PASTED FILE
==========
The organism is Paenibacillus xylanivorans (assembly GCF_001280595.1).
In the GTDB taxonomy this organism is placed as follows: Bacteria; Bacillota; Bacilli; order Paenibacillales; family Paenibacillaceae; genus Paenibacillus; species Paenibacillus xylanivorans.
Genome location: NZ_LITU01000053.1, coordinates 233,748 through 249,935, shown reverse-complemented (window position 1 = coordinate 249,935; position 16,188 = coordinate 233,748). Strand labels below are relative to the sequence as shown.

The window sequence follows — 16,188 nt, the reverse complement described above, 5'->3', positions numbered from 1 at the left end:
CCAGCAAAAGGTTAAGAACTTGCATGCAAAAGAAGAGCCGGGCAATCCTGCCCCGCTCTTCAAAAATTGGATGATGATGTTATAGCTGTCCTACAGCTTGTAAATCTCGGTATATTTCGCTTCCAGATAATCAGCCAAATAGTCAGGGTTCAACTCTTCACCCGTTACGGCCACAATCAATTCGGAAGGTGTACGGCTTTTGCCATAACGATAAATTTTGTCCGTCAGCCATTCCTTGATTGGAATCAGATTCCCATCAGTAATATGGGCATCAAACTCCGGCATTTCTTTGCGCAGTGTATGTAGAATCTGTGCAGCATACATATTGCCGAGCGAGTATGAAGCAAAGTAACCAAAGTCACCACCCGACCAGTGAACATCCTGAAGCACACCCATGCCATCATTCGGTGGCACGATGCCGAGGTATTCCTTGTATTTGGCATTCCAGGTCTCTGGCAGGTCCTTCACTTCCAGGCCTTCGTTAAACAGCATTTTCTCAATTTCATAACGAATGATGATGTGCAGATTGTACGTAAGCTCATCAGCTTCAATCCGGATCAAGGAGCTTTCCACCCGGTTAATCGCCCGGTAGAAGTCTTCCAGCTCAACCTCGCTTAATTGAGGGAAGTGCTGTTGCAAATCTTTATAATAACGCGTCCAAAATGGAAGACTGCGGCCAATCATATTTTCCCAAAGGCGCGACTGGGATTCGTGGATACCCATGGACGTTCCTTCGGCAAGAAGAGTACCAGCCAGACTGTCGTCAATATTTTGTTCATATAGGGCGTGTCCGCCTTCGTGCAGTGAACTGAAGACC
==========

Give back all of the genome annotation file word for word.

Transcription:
The organism is Paenibacillus xylanivorans (assembly GCF_001280595.1).
In the GTDB taxonomy this organism is placed as follows: Bacteria; Bacillota; Bacilli; order Paenibacillales; family Paenibacillaceae; genus Paenibacillus; species Paenibacillus xylanivorans.
Genome location: NZ_LITU01000053.1, coordinates 233,748 through 249,935, shown reverse-complemented (window position 1 = coordinate 249,935; position 16,188 = coordinate 233,748). Strand labels below are relative to the sequence as shown.

The window sequence follows — 16,188 nt, the reverse complement described above, 5'->3', positions numbered from 1 at the left end:
CCAGCAAAAGGTTAAGAACTTGCATGCAAAAGAAGAGCCGGGCAATCCTGCCCCGCTCTTCAAAAATTGGATGATGATGTTATAGCTGTCCTACAGCTTGTAAATCTCGGTATATTTCGCTTCCAGATAATCAGCCAAATAGTCAGGGTTCAACTCTTCACCCGTTACGGCCACAATCAATTCGGAAGGTGTACGGCTTTTGCCATAACGATAAATTTTGTCCGTCAGCCATTCCTTGATTGGAATCAGATTCCCATCAGTAATATGGGCATCAAACTCCGGCATTTCTTTGCGCAGTGTATGTAGAATCTGTGCAGCATACATATTGCCGAGCGAGTATGAAGCAAAGTAACCAAAGTCACCACCCGACCAGTGAACATCCTGAAGCACACCCATGCCATCATTCGGTGGCACGATGCCGAGGTATTCCTTGTATTTGGCATTCCAGGTCTCTGGCAGGTCCTTCACTTCCAGGCCTTCGTTAAACAGCATTTTCTCAATTTCATAACGAATGATGATGTGCAGATTGTACGTAAGCTCATCAGCTTCAATCCGGATCAAGGAGCTTTCCACCCGGTTAATCGCCCGGTAGAAGTCTTCCAGCTCAACCTCGCTTAATTGAGGGAAGTGCTGTTGCAAATCTTTATAATAACGCGTCCAAAATGGAAGACTGCGGCCAATCATATTTTCCCAAAGGCGCGACTGGGATTCGTGGATACCCATGGACGTTCCTTCGGCAAGAAGAGTACCAGCCAGACTGTCGTCAATATTTTGTTCATATAGGGCGTGTCCGCCTTCGTGCAGTGAACTGAAGACC